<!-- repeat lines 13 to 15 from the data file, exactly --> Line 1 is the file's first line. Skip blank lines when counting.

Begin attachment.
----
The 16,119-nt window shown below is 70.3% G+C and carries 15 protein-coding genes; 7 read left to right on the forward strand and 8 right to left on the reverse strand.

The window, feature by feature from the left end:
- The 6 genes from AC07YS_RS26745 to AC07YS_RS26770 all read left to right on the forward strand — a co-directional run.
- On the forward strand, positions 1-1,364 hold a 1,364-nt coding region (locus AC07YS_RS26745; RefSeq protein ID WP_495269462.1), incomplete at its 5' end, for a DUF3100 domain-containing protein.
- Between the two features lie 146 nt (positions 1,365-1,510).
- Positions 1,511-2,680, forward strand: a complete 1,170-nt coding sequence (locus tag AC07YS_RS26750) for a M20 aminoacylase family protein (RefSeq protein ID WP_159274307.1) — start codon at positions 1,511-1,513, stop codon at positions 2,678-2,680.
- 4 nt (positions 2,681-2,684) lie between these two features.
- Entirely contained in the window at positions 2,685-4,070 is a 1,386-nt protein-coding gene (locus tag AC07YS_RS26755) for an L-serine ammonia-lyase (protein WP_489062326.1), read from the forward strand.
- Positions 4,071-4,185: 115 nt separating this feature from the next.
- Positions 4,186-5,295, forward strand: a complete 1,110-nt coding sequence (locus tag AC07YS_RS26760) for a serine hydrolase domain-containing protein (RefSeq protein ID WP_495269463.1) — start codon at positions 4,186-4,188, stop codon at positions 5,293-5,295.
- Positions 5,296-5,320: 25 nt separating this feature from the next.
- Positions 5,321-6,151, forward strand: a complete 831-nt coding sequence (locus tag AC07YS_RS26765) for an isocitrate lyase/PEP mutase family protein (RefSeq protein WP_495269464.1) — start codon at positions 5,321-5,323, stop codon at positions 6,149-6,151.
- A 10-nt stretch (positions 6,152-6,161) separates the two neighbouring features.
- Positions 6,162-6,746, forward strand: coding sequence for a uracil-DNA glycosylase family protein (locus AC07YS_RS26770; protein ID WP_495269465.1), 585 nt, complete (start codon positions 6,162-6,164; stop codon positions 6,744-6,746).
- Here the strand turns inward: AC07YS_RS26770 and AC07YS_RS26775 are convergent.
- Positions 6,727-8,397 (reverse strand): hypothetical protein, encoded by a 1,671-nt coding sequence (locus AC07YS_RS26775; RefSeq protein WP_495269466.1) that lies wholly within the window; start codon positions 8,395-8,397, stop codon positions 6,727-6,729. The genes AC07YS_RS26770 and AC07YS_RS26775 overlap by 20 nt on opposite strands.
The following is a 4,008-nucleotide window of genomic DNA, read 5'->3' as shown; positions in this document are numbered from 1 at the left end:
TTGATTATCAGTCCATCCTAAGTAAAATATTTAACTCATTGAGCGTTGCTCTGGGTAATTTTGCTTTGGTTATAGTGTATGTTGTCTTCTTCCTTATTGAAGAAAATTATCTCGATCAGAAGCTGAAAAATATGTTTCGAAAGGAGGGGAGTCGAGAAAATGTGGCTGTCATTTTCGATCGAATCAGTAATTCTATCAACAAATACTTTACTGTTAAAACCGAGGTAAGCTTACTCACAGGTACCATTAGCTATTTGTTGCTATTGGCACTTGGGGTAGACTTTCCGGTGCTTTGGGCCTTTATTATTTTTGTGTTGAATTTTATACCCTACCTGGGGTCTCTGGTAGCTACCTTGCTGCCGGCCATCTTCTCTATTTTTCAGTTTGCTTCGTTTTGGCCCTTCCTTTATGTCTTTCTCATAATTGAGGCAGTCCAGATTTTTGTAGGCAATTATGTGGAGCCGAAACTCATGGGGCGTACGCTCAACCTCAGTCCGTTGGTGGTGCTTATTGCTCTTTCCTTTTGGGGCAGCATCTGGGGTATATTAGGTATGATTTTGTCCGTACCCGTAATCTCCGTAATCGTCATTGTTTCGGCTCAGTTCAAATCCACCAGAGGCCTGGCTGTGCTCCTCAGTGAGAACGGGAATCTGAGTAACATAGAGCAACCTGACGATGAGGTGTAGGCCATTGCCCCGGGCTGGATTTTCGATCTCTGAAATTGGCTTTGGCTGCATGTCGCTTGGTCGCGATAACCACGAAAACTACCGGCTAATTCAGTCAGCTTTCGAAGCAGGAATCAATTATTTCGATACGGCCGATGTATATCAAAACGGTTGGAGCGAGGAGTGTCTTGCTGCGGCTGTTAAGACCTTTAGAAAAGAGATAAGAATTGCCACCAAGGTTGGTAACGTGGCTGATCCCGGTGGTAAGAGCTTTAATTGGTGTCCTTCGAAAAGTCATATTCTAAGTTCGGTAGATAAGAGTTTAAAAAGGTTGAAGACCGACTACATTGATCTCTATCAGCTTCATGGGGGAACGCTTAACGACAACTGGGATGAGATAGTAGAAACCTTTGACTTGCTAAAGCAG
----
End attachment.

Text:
- A 10-nt stretch (positions 6,152-6,161) separates the two neighbouring features.
- Positions 6,162-6,746, forward strand: coding sequence for a uracil-DNA glycosylase family protein (locus AC07YS_RS26770; protein ID WP_495269465.1), 585 nt, complete (start codon positions 6,162-6,164; stop codon positions 6,744-6,746).
- Here the strand turns inward: AC07YS_RS26770 and AC07YS_RS26775 are convergent.